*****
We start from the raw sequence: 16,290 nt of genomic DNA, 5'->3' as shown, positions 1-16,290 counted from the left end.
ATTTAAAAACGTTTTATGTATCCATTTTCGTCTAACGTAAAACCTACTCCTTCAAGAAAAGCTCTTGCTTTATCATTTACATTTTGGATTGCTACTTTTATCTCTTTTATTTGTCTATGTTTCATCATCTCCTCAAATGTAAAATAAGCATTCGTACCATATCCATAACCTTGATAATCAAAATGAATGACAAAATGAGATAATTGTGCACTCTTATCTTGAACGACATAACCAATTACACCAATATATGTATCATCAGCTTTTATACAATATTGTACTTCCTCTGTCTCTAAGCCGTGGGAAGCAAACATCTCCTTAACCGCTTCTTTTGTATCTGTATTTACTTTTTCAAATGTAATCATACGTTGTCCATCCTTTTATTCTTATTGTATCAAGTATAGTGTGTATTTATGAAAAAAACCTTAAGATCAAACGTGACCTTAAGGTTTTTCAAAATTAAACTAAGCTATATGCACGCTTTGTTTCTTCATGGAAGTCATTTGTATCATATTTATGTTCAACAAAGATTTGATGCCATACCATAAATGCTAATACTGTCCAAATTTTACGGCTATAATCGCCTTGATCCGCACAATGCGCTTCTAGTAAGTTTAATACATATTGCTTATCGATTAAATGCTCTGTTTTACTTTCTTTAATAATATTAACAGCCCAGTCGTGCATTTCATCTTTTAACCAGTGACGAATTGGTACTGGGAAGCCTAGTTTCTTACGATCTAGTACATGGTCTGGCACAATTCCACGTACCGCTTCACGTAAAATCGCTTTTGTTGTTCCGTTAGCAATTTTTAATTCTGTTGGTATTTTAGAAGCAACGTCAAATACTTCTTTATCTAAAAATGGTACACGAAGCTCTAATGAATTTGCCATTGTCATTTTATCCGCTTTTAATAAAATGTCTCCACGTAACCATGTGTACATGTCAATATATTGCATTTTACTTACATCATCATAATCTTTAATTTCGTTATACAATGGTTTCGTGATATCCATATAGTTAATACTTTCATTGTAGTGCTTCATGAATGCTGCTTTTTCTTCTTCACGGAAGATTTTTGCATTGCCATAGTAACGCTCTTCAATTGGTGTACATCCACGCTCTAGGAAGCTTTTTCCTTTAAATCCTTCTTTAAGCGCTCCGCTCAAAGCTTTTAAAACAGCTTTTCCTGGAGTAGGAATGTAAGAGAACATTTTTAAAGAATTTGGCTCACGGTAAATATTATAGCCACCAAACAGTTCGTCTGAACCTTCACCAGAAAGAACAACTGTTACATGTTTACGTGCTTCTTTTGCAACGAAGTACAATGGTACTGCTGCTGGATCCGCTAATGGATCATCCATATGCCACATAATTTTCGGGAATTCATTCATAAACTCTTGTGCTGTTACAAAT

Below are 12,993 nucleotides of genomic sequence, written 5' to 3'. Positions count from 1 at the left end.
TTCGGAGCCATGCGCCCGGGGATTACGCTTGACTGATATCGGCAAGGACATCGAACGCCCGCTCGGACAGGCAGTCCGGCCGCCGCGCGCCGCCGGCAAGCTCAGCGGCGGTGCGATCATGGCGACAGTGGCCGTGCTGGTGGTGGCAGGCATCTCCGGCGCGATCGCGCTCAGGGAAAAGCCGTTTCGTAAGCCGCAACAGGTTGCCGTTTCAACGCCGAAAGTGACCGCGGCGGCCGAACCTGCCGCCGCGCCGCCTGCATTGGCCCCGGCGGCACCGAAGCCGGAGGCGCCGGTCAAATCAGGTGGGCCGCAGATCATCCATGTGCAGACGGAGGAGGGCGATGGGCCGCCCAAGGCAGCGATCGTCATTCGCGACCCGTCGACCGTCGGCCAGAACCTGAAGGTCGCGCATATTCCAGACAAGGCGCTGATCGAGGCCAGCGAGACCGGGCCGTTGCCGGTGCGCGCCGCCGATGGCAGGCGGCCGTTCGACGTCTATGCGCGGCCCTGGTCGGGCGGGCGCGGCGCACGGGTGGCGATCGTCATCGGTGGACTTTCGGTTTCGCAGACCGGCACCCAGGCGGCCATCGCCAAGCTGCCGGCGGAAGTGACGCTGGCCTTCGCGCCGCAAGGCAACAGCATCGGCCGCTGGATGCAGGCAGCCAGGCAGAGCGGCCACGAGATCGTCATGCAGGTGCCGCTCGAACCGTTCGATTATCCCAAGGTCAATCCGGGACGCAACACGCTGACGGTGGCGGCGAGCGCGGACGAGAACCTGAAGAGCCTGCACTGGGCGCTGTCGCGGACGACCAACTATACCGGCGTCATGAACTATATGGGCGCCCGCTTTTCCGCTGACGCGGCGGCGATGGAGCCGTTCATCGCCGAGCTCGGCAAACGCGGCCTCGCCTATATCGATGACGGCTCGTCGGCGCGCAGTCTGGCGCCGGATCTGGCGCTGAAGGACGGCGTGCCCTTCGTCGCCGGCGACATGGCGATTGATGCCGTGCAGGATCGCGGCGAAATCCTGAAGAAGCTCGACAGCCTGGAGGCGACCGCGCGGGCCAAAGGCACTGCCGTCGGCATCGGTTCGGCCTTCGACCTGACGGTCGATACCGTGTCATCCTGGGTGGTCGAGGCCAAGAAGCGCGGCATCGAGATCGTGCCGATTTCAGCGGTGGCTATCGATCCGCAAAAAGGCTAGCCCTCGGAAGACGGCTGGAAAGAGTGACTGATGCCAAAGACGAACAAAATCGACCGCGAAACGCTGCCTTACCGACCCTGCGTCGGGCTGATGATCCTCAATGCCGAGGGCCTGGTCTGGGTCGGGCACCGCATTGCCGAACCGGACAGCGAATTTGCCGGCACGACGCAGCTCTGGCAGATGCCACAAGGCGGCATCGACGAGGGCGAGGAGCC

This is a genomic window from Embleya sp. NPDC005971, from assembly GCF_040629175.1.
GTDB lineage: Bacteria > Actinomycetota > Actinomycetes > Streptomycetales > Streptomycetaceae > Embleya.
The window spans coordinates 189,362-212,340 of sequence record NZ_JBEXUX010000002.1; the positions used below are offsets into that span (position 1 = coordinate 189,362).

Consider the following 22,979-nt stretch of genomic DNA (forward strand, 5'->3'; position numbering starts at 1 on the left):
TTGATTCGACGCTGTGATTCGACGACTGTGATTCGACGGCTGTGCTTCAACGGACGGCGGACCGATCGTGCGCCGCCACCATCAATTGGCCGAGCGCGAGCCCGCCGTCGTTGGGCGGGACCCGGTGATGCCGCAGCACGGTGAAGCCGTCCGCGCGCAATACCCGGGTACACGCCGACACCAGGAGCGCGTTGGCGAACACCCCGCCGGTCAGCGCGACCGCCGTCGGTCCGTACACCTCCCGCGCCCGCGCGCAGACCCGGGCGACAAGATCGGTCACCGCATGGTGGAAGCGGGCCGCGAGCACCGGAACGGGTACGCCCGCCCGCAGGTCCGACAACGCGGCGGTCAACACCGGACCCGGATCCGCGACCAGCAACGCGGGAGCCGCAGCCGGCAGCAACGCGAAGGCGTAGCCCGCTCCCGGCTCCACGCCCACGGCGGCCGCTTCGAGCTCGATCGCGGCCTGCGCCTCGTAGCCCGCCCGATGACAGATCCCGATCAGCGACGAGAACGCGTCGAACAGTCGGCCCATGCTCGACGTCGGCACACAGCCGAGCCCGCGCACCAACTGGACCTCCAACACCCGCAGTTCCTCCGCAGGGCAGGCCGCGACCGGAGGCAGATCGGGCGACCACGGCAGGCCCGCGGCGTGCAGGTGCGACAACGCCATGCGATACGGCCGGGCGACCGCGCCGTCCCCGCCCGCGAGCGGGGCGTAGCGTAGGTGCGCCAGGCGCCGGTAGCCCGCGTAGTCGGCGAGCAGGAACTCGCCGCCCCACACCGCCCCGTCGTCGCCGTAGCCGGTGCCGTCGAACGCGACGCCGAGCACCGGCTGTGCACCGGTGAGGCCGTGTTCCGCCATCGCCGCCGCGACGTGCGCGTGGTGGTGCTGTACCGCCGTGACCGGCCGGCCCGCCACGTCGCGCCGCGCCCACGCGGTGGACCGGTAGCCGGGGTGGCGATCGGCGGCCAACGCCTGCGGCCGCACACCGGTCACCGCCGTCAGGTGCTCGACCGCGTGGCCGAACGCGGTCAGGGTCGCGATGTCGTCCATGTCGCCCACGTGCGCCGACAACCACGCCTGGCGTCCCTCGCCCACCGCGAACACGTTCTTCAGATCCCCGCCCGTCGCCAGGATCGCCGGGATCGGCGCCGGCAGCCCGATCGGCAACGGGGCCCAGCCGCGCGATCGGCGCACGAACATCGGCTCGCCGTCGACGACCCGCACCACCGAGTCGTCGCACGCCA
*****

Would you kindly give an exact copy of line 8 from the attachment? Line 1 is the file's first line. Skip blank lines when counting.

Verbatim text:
Consider the following 22,979-nt stretch of genomic DNA (forward strand, 5'->3'; position numbering starts at 1 on the left):